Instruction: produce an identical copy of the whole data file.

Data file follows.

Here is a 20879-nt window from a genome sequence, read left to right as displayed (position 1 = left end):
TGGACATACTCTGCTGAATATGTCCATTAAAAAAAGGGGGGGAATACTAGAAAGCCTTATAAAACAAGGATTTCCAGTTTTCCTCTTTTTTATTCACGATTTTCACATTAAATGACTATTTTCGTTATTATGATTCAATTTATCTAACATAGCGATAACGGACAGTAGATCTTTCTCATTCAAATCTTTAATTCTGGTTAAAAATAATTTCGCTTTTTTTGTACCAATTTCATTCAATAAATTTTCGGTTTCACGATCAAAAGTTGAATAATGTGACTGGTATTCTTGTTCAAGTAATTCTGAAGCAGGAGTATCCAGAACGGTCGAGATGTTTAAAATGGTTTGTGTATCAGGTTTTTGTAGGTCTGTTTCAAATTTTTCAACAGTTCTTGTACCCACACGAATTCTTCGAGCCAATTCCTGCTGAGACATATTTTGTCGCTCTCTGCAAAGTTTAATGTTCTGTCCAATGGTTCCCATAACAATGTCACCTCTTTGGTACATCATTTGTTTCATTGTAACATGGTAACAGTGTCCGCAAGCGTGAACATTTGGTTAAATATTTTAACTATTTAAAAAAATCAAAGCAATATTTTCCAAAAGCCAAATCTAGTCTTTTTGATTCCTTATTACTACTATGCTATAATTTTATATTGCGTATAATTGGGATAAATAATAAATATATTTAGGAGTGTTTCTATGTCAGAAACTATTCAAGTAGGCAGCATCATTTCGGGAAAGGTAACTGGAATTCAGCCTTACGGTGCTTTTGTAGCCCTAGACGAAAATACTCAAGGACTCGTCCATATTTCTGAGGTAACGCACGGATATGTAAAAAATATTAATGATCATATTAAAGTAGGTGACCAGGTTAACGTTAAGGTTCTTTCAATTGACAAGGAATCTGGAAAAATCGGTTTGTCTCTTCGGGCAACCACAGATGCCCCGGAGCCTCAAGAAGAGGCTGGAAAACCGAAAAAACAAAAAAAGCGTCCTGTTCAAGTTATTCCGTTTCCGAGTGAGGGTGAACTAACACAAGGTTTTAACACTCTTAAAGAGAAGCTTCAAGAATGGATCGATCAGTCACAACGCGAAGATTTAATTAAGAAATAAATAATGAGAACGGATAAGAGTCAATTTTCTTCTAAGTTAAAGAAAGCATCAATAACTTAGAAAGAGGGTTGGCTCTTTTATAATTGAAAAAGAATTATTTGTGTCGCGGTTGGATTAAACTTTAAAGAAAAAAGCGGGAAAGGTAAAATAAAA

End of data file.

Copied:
Here is a 20879-nt window from a genome sequence, read left to right as displayed (position 1 = left end):
TGGACATACTCTGCTGAATATGTCCATTAAAAAAAGGGGGGGAATACTAGAAAGCCTTATAAAACAAGGATTTCCAGTTTTCCTCTTTTTTATTCACGATTTTCACATTAAATGACTATTTTCGTTATTATGATTCAATTTATCTAACATAGCGATAACGGACAGTAGATCTTTCTCATTCAAATCTTTAATTCTGGTTAAAAATAATTTCGCTTTTTTTGTACCAATTTCATTCAATAAATTTTCGGTTTCACGATCAAAAGTTGAATAATGTGACTGGTATTCTTGTTCAAGTAATTCTGAAGCAGGAGTATCCAGAACGGTCGAGATGTTTAAAATGGTTTGTGTATCAGGTTTTTGTAGGTCTGTTTCAAATTTTTCAACAGTTCTTGTACCCACACGAATTCTTCGAGCCAATTCCTGCTGAGACATATTTTGTCGCTCTCTGCAAAGTTTAATGTTCTGTCCAATGGTTCCCATAACAATGTCACCTCTTTGGTACATCATTTGTTTCATTGTAACATGGTAACAGTGTCCGCAAGCGTGAACATTTGGTTAAATATTTTAACTATTTAAAAAAATCAAAGCAATATTTTCCAAAAGCCAAATCTAGTCTTTTTGATTCCTTATTACTACTATGCTATAATTTTATATTGCGTATAATTGGGATAAATAATAAATATATTTAGGAGTGTTTCTATGTCAGAAACTATTCAAGTAGGCAGCATCATTTCGGGAAAGGTAACTGGAATTCAGCCTTACGGTGCTTTTGTAGCCCTAGACGAAAATACTCAAGGACTCGTCCATATTTCTGAGGTAACGCACGGATATGTAAAAAATATTAATGATCATATTAAAGTAGGTGACCAGGTTAACGTTAAGGTTCTTTCAATTGACAAGGAATCTGGAAAAATCGGTTTGTCTCTTCGGGCAACCACAGATGCCCCGGAGCCTCAAGAAGAGGCTGGAAAACCGAAAAAACAAAAAAAGCGTCCTGTTCAAGTTATTCCGTTTCCGAGTGAGGGTGAACTAACACAAGGTTTTAACACTCTTAAAGAGAAGCTTCAAGAATGGATCGATCAGTCACAACGCGAAGATTTAATTAAGAAATAAATAATGAGAACGGATAAGAGTCAATTTTCTTCTAAGTTAAAGAAAGCATCAATAACTTAGAAAGAGGGTTGGCTCTTTTATAATTGAAAAAGAATTATTTGTGTCGCGGTTGGATTAAACTTTAAAGAAAAAAGCGGGAAAGGTAAAATAAAA